Lo, how a rose e’er blooming,
From tender stem hath sprung
An amazing thing happened on October 13, 2012. The Girl Scouts of the USA celebrated their 100th year, and to mark this momentous occasion, 26,334 Girl Scouts from 49 counties across Minnesota, Wisconsin and Iowa threw themselves into service in their local communities. The Girl Scout mission, “to build girls of courage, confidence, and character, who make the world a better place,” was reflected in the Girl Scouts of the River Valleys’ decision to focus on water, which unites us all, for their Centennial Day of Service.
Council leaders began planning their service event more than a year in advance when they reached out to local watershed groups to learn how the power and enthusiasm of more than 25,000 girls could best be put to work to make a difference in cleaning up our local lakes and rivers. After connecting with Metro WaterShed Partners and one of its members, the Freshwater Society, council leaders learned that fall leaves that wash into storm drains are a major source of phosphorus to urban water bodies and that this excess phosphorus makes many lakes and rivers unhealthy in the summer. The answer seemed obvious, and the women decided to organize a one-day event with local clean-ups in 170 communities across the region. The Girl Scouts would rake and bag as many leaves as they could from streets and parking lots near sensitive water bodies and also stencil storm drains and distribute door hangers to educate others in the community about the importance of keeping leaves and grass clippings out of storm drains throughout the year.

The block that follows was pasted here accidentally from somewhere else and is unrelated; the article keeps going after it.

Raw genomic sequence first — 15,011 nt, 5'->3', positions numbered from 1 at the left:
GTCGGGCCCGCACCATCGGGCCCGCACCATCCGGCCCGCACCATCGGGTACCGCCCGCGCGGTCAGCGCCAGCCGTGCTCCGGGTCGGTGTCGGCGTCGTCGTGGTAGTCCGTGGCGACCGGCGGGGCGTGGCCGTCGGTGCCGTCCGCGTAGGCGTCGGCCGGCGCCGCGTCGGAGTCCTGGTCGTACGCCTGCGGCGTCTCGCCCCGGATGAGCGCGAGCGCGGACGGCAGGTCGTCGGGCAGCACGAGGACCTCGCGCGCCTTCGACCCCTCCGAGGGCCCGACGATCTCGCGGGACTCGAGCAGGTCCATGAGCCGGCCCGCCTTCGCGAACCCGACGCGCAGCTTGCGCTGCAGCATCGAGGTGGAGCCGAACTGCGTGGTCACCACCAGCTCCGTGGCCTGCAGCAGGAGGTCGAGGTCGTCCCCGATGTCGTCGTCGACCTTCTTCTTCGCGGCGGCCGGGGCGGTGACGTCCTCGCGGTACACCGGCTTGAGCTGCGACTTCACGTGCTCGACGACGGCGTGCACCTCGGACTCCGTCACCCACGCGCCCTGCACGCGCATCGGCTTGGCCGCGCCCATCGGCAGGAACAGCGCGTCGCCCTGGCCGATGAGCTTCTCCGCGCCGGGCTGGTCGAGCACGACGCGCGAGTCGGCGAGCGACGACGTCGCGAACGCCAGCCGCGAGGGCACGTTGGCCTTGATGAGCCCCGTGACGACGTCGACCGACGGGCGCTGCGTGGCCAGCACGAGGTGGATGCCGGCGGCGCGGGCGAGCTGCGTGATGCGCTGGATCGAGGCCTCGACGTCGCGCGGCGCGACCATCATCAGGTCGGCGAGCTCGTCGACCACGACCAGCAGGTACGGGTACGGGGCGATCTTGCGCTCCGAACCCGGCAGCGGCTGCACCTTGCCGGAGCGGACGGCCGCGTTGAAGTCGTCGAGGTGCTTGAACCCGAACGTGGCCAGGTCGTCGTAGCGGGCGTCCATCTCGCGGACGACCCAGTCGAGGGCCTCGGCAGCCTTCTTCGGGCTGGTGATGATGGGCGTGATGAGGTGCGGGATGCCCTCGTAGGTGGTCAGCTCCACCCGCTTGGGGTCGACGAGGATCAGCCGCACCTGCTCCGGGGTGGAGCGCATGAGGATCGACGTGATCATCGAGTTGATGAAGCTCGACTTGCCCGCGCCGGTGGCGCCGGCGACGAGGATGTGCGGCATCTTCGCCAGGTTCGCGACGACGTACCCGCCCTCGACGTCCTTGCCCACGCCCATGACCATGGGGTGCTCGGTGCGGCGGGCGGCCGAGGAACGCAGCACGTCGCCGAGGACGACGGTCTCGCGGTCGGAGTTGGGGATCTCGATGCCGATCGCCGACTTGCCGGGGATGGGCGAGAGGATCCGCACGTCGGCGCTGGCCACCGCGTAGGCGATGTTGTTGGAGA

Of Jesse’s lineage coming,
As men of old have sung;
In a paper published in 1973, years before any of these Girl Scouts were born, researchers William F. Cowen and G. Fred Lee at the University of Wisconsin – Madison, discovered that oak and poplar leaves contained high amounts of phosphorus that could easily leach into rainwater running off of yards and streets and into storm drains. Phosphorus is a naturally occurring element that is vital for plant growth and a healthy lake or river, but most water bodies already get plenty of phosphorus from trees along the shore, aquatic plants and other natural sources. The researchers feared that if stormwater transported phosphorus from leaves in streets all over town to local lakes and rivers, this additional phosphorus would quickly overwhelm the natural systems. As a result, Cowen and Lee recommended that communities protect their water resources by enacting programs to quickly clean up leaves in the fall. Though many cities now sweep streets in the fall to pick up leaves, there is a limit to how many leaves can be collected through sweeping alone. The best way for residents to help is to take responsibility for the stretches of road in front of their own houses.
It came, a flow’ret bright,
Amid the cold of winter,
When half spent was the night
The morning of October 12 dawned cold and gloomy with a frigid drizzle, though you wouldn’t know it from looking at photos taken that day. The girls are grinning from ear to ear with the joy of spending time with friends and the pride in doing something that matters. That day they collected 101,904 bags of leaves, which is the equivalent of more than 20,000 pounds of phosphorus. In the East Metro, Girl Scouts organized clean-ups near Forest Lake, Big Marine Lake, Square Lake, White Bear Lake, Lake Phalen, Beaver Lake, and at Ojibwe Park in Woodbury and Hamlet Park in Cottage Grove. Girls marked 6,872 storm drains with clean water messages and distributed 50,000 door hangers. An ounce of prevention is worth a pound of cure, and in one day, the Girl Scouts saved taxpayers in the River Valleys region $6 million in future environmental clean-up costs. As one 5-year old Girl Scout aptly put it, “We have to clean up the leaves because the fish can’t do it.”
This Girl Scouts Centennial Day of Service event demonstrates the power of volunteer action and gives us all hope for the future. Today, these girls mobilized to protect the Mississippi, Minnesota and St. Croix Rivers, as well as more than 100 well-loved lakes. One day they will take on the world. Lo, how a rose e‘er blooming.